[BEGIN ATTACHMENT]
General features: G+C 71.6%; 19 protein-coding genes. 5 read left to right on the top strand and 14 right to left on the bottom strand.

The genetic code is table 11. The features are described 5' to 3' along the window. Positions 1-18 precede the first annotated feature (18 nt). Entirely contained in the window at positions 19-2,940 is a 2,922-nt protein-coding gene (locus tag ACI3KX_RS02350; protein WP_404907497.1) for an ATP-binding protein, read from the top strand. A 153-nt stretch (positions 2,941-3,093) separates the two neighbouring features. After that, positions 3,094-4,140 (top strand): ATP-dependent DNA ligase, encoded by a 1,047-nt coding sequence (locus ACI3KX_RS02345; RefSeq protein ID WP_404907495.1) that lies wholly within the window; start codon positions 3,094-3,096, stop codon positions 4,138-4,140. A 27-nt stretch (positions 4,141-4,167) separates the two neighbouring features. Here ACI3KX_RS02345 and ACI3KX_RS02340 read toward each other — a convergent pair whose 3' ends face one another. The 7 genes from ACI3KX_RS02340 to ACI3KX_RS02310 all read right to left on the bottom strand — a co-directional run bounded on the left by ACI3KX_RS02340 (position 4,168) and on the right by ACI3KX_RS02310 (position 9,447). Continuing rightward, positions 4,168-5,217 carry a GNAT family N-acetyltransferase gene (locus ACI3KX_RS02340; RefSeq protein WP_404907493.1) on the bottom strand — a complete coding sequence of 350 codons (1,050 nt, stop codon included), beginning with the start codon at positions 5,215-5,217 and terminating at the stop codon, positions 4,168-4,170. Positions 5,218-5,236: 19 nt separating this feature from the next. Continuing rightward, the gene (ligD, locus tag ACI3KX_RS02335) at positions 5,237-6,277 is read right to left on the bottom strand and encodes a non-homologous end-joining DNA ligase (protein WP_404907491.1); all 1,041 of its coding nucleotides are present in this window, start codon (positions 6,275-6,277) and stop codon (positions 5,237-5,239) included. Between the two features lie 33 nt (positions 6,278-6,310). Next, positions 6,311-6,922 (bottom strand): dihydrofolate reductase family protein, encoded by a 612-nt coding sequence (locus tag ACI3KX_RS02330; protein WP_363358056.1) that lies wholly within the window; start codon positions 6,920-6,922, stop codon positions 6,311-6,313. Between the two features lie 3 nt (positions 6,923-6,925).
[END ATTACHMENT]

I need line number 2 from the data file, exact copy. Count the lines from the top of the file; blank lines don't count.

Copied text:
The genetic code is table 11. The features are described 5' to 3' along the window. Positions 1-18 precede the first annotated feature (18 nt). Entirely contained in the window at positions 19-2,940 is a 2,922-nt protein-coding gene (locus tag ACI3KX_RS02350; protein WP_404907497.1) for an ATP-binding protein, read from the top strand. A 153-nt stretch (positions 2,941-3,093) separates the two neighbouring features. After that, positions 3,094-4,140 (top strand): ATP-dependent DNA ligase, encoded by a 1,047-nt coding sequence (locus ACI3KX_RS02345; RefSeq protein ID WP_404907495.1) that lies wholly within the window; start codon positions 3,094-3,096, stop codon positions 4,138-4,140. A 27-nt stretch (positions 4,141-4,167) separates the two neighbouring features. Here ACI3KX_RS02345 and ACI3KX_RS02340 read toward each other — a convergent pair whose 3' ends face one another. The 7 genes from ACI3KX_RS02340 to ACI3KX_RS02310 all read right to left on the bottom strand — a co-directional run bounded on the left by ACI3KX_RS02340 (position 4,168) and on the right by ACI3KX_RS02310 (position 9,447). Continuing rightward, positions 4,168-5,217 carry a GNAT family N-acetyltransferase gene (locus ACI3KX_RS02340; RefSeq protein WP_404907493.1) on the bottom strand — a complete coding sequence of 350 codons (1,050 nt, stop codon included), beginning with the start codon at positions 5,215-5,217 and terminating at the stop codon, positions 4,168-4,170. Positions 5,218-5,236: 19 nt separating this feature from the next. Continuing rightward, the gene (ligD, locus tag ACI3KX_RS02335) at positions 5,237-6,277 is read right to left on the bottom strand and encodes a non-homologous end-joining DNA ligase (protein WP_404907491.1); all 1,041 of its coding nucleotides are present in this window, start codon (positions 6,275-6,277) and stop codon (positions 5,237-5,239) included. Between the two features lie 33 nt (positions 6,278-6,310). Next, positions 6,311-6,922 (bottom strand): dihydrofolate reductase family protein, encoded by a 612-nt coding sequence (locus tag ACI3KX_RS02330; protein WP_363358056.1) that lies wholly within the window; start codon positions 6,920-6,922, stop codon positions 6,311-6,313. Between the two features lie 3 nt (positions 6,923-6,925).